Authored by John Haughey via The Epoch Times (emphasis ours),
Nationwide early voting and vote-by-mail turnout trends for the 2022 midterm election reflect a pattern similar to that of the pandemic-skewered 2020 election.
As a result, it may take several days after polls close on Nov. 8 for results to be confirmed in several key battleground states, including Pennsylvania, Wisconsin, and Michigan.
In-person early voting periods and vote-by-mail have grown increasingly popular over the last two decades. They became mainstream during the 2020 election when more than 101 million Americans cast early in-person votes or vote-by-mail ballots.
The 2022 early vote and vote-by-mail turnout is expected to easily eclipse the record for midterm elections set in 2018, when more than 5 million voters cast early in-person ballots and 30.4 million voted by mail. The totals this year may come close to matching the number of ballots cast before Election Day in 2020.
According to the University of Florida’s United States Elections Project, as of Oct. 23, more than 7.46 million Americans have already cast their midterm ballots.
Of those 7.46 million ballots, nearly 1.65 million were cast in-person in the 27 states where early voting is under way. Early voting periods range from four to 45 days before Election Day.
By week’s end, another 18 states will open polls for in-person early voting, beginning with seven states on Oct. 24—including Florida, Texas, Colorado—and ending with New York and New Jersey on Oct. 29.
More than 5.8 million mail ballots of 41.52 million requested nationwide have been returned to local election offices as of Oct. 23, according to U.S. Elections Project. All 50 states offer voting by mail, or absentee ballot options. Nine states, including California, Colorado, Nevada, and New Jersey, send mail ballots to all registered voters.
Not all states break down early votes and mailed votes by political affiliation when posting turnout figures. In Kansas, North Carolina, and New Mexico, 138,406 Democrats (40.5 percent) and 112,047 (32.8 percent) Republicans voted early in-person.
Georgia, which opened its early voting period on Oct. 17, reported more than 740,600 early ballots cast as of Oct. 23. Early voting ends Nov. 5 in the state.
The Georgia tally includes a record midterm first-day early voting turnout of 131,000, twice as high as the 71,000 first-day early voters in 2018, and nearly matching the 136,739 who showed up on the first day early-voting polls opened in 2020.
“We’re extremely pleased that so many Georgians are able to cast their votes, in record numbers and without any reports of substantial delays,” Georgia Secretary of State Brad Raffensperger said in a statement. “This is a testament to the hard work of Georgia’s election workers, the professionals who keep our elections convenient and secure.”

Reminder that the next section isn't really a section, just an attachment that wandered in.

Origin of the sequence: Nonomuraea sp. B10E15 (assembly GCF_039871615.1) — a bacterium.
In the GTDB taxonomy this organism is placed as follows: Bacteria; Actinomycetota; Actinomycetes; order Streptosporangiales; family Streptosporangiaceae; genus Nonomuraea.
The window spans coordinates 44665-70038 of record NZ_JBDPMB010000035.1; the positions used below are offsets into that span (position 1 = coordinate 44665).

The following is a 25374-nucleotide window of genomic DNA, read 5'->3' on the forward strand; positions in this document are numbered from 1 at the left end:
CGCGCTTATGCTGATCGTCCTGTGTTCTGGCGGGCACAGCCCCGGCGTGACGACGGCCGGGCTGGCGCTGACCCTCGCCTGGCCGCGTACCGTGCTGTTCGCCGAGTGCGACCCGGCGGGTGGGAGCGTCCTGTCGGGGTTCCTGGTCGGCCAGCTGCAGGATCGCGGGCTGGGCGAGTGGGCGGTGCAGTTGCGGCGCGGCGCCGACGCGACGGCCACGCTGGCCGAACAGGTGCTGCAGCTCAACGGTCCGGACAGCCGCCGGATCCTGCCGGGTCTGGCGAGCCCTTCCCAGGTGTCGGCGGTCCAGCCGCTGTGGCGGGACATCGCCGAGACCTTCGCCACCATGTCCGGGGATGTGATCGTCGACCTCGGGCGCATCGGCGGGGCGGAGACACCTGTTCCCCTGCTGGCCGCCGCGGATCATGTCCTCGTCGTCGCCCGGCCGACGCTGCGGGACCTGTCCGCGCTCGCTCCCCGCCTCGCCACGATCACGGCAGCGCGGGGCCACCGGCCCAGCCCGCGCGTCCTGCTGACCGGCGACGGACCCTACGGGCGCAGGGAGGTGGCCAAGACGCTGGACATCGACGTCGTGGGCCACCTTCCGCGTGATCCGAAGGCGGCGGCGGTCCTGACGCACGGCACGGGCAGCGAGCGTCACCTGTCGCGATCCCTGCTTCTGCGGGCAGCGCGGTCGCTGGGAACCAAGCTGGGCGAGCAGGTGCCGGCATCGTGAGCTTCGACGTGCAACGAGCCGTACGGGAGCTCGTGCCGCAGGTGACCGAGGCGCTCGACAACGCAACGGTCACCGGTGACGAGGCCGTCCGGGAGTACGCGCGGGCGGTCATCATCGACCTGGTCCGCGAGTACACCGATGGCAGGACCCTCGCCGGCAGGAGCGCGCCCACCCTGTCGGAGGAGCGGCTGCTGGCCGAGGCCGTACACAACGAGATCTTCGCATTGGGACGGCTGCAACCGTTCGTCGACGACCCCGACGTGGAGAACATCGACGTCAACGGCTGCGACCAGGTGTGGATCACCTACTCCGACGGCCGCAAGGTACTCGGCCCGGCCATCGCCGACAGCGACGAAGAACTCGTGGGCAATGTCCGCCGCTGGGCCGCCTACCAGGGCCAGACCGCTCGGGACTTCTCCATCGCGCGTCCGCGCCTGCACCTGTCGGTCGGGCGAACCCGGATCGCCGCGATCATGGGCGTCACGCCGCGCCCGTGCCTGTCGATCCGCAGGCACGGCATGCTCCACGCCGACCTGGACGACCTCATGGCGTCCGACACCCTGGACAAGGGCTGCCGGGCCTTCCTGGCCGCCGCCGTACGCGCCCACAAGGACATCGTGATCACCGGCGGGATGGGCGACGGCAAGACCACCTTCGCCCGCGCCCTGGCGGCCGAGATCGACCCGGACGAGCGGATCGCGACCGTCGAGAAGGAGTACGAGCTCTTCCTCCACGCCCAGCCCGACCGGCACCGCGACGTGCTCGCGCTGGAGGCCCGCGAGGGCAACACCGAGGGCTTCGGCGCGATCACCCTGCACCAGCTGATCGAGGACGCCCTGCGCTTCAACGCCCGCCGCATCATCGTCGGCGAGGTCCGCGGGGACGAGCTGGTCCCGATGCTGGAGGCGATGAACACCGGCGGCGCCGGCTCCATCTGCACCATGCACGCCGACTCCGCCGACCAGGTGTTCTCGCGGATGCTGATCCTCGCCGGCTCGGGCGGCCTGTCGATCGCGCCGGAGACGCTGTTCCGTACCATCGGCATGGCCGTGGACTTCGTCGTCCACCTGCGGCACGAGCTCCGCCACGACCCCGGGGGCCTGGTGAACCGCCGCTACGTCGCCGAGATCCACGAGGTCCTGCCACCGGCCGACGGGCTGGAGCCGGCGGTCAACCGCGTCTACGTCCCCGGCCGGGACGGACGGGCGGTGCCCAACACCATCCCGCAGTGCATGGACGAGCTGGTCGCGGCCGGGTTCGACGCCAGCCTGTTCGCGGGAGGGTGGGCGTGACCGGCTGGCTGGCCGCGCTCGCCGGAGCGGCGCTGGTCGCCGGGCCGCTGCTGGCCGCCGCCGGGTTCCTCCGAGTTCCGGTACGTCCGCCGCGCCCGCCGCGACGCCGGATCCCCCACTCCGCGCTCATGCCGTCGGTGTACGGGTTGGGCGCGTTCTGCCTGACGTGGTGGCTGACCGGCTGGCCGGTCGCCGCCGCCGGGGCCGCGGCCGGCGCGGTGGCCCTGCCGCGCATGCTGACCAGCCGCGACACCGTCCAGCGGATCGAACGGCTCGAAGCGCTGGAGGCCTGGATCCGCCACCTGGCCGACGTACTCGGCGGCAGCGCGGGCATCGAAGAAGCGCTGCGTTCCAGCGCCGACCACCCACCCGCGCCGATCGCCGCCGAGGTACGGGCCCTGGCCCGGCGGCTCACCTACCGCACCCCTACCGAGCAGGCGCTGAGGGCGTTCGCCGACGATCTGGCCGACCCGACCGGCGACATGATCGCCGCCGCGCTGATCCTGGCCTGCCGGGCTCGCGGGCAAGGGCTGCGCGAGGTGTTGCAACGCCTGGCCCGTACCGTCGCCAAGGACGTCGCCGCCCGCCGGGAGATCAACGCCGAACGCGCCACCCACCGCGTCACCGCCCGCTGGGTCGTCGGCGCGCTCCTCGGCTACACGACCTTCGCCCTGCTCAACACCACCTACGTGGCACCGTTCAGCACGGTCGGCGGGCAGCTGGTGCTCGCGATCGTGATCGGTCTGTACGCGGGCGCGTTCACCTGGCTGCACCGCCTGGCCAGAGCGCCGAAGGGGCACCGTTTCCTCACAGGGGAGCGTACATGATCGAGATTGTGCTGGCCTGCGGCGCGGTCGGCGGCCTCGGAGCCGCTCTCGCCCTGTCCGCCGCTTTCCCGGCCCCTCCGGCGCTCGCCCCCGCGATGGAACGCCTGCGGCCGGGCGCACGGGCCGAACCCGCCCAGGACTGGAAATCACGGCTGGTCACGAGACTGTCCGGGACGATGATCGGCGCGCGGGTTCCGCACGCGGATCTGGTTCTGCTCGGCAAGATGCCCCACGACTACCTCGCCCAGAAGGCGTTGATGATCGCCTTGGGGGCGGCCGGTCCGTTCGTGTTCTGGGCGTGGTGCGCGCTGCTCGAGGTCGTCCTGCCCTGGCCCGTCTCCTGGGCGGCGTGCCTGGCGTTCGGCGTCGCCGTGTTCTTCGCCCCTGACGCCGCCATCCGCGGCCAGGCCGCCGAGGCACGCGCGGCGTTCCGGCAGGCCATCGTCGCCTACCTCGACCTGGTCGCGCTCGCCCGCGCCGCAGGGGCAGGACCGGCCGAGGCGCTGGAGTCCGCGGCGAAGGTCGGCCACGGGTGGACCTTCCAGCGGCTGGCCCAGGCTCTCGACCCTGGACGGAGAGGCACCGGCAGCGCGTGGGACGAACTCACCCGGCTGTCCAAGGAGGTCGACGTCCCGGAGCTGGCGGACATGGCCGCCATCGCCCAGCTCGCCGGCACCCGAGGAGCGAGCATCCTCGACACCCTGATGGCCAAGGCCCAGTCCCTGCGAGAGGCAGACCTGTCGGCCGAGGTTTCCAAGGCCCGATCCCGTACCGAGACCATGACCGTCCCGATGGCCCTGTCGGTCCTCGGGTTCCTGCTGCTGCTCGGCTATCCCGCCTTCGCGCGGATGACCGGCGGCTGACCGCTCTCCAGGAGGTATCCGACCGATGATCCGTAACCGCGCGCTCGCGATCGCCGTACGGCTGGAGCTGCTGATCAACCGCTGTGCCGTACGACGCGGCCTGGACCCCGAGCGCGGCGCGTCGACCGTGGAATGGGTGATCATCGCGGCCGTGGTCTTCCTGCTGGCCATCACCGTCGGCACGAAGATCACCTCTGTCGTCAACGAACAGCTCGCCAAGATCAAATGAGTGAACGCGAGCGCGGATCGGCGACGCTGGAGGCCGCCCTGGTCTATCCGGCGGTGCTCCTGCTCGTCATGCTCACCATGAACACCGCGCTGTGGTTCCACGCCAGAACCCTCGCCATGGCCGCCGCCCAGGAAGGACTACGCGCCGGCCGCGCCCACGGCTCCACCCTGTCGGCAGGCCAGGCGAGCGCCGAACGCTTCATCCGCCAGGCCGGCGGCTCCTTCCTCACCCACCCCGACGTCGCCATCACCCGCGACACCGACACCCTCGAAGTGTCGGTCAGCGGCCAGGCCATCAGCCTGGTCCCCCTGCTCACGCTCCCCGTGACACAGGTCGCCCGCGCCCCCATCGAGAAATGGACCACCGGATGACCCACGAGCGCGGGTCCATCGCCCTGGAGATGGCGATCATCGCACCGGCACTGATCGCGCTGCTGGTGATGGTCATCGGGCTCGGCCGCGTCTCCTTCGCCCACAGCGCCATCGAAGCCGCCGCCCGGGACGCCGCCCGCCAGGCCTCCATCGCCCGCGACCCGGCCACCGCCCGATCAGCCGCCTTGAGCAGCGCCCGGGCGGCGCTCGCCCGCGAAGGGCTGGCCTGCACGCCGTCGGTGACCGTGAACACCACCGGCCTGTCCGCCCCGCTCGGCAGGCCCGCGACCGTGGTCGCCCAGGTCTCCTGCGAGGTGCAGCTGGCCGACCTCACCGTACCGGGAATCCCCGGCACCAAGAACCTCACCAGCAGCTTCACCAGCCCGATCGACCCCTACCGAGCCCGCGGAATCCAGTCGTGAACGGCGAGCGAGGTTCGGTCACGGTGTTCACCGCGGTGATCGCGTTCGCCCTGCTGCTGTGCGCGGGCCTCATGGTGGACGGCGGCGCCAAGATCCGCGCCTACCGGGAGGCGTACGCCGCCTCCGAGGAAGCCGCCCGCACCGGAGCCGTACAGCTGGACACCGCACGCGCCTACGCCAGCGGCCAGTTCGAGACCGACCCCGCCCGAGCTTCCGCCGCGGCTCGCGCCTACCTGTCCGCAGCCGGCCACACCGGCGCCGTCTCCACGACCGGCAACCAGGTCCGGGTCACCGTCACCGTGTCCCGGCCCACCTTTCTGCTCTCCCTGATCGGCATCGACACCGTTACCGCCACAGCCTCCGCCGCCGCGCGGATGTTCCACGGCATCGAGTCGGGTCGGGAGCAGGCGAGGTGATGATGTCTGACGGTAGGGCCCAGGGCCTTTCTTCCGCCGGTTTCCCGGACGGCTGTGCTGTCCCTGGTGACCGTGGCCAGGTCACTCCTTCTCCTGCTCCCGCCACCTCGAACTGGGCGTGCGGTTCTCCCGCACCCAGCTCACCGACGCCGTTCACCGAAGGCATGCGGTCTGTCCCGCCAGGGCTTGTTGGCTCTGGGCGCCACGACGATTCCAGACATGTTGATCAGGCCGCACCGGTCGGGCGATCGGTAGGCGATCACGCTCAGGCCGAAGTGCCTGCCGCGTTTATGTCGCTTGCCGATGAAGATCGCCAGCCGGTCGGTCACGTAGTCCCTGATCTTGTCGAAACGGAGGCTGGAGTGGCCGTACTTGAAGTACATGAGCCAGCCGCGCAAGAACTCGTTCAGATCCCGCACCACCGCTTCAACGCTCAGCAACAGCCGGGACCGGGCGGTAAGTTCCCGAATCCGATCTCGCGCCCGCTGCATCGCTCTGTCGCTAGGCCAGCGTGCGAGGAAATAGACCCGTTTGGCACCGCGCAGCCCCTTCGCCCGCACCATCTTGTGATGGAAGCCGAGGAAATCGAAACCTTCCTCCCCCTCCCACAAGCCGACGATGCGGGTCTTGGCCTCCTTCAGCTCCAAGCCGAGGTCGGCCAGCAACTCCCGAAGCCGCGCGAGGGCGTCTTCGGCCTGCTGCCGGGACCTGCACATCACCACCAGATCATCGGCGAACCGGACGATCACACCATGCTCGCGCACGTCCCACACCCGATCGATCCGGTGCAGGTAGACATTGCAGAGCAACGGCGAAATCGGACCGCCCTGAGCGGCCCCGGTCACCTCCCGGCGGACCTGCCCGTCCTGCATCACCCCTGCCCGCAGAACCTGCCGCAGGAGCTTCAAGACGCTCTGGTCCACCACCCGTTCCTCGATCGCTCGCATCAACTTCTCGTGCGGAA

Georgia, which does not provide party affiliations with early voting and vote-by-mail turnout tallies, reported Oct,. 23 that more than 31 percent of requested mail-in ballots had been returned.
Of 17 states that provide party affiliations for more than 3.74 million vote-by-mail tallies to the U.S. Elections Project, 51.3 percent came from registered Democrats, and 30 percent were mailed in by registered Republicans.
Florida, where early in-person voting begins Oct. 24 and ends Nov. 5, has registered the largest vote-by-mail turnout thus far with more than 1.16 million of 4.23 million requested mail ballots already filed with local elections offices as of Oct. 23. Registered Democrats cast 42.2 percent of the mail-ballot votes, and Republicans cast 38.2 percent. Nearly 20 percent of the mail ballots were cast by non-affiliated voters.
Florida Gov. Ron DeSantis, a Republican, in early October signed an executive order that allows four Southwest Florida counties that remain devastated in Hurricane Ian’s wake more flexibility in expanding in-person voting and voting by mail. Among those emergency measures is allowing three more days of early in-person voting.
During an Oct. 15 press conference, the Republican governor encouraged residents in Southwest Florida to vote by mail.
“What I would say is whatever you like is fine. We’ve got good returns on absentee, and I have confidence in early voting, in person (voting) and, of course, Election Day” voting, DeSantis said.
The only state that comes close to the 1.16 million who’ve returned vote-by-mail ballots in Florida is California, where all 21.87 million registered voters get ballots in the mail. As of Oct. 23, nearly 1.08 million Californians had returned mail ballots, according to the U.S. Elections Project.
Of those returned California VBM ballots, nearly half were mailed in by Democrats while 28 percent came from registered Republican voters.
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